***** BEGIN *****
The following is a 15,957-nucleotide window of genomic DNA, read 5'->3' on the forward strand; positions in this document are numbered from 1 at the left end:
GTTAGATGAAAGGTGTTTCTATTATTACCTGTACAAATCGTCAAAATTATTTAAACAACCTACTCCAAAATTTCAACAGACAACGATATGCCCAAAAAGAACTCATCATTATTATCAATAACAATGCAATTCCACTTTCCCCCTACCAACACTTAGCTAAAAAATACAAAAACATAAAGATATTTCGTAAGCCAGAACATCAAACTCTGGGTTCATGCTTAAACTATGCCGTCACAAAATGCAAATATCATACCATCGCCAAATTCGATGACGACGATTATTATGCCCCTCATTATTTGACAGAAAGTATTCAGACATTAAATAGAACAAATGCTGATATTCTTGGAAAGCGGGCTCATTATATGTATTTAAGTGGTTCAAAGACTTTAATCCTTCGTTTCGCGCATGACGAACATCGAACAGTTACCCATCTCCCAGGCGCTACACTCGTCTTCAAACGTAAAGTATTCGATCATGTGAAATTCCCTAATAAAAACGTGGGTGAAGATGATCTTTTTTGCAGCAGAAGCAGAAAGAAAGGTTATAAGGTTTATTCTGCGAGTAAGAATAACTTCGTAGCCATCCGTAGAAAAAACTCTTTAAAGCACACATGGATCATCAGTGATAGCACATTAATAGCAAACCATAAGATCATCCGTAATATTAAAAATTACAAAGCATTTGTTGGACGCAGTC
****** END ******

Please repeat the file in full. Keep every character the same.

The following is a 15,957-nucleotide window of genomic DNA, read 5'->3' on the forward strand; positions in this document are numbered from 1 at the left end:
GTTAGATGAAAGGTGTTTCTATTATTACCTGTACAAATCGTCAAAATTATTTAAACAACCTACTCCAAAATTTCAACAGACAACGATATGCCCAAAAAGAACTCATCATTATTATCAATAACAATGCAATTCCACTTTCCCCCTACCAACACTTAGCTAAAAAATACAAAAACATAAAGATATTTCGTAAGCCAGAACATCAAACTCTGGGTTCATGCTTAAACTATGCCGTCACAAAATGCAAATATCATACCATCGCCAAATTCGATGACGACGATTATTATGCCCCTCATTATTTGACAGAAAGTATTCAGACATTAAATAGAACAAATGCTGATATTCTTGGAAAGCGGGCTCATTATATGTATTTAAGTGGTTCAAAGACTTTAATCCTTCGTTTCGCGCATGACGAACATCGAACAGTTACCCATCTCCCAGGCGCTACACTCGTCTTCAAACGTAAAGTATTCGATCATGTGAAATTCCCTAATAAAAACGTGGGTGAAGATGATCTTTTTTGCAGCAGAAGCAGAAAGAAAGGTTATAAGGTTTATTCTGCGAGTAAGAATAACTTCGTAGCCATCCGTAGAAAAAACTCTTTAAAGCACACATGGATCATCAGTGATAGCACATTAATAGCAAACCATAAGATCATCCGTAATATTAAAAATTACAAAGCATTTGTTGGACGCAGTC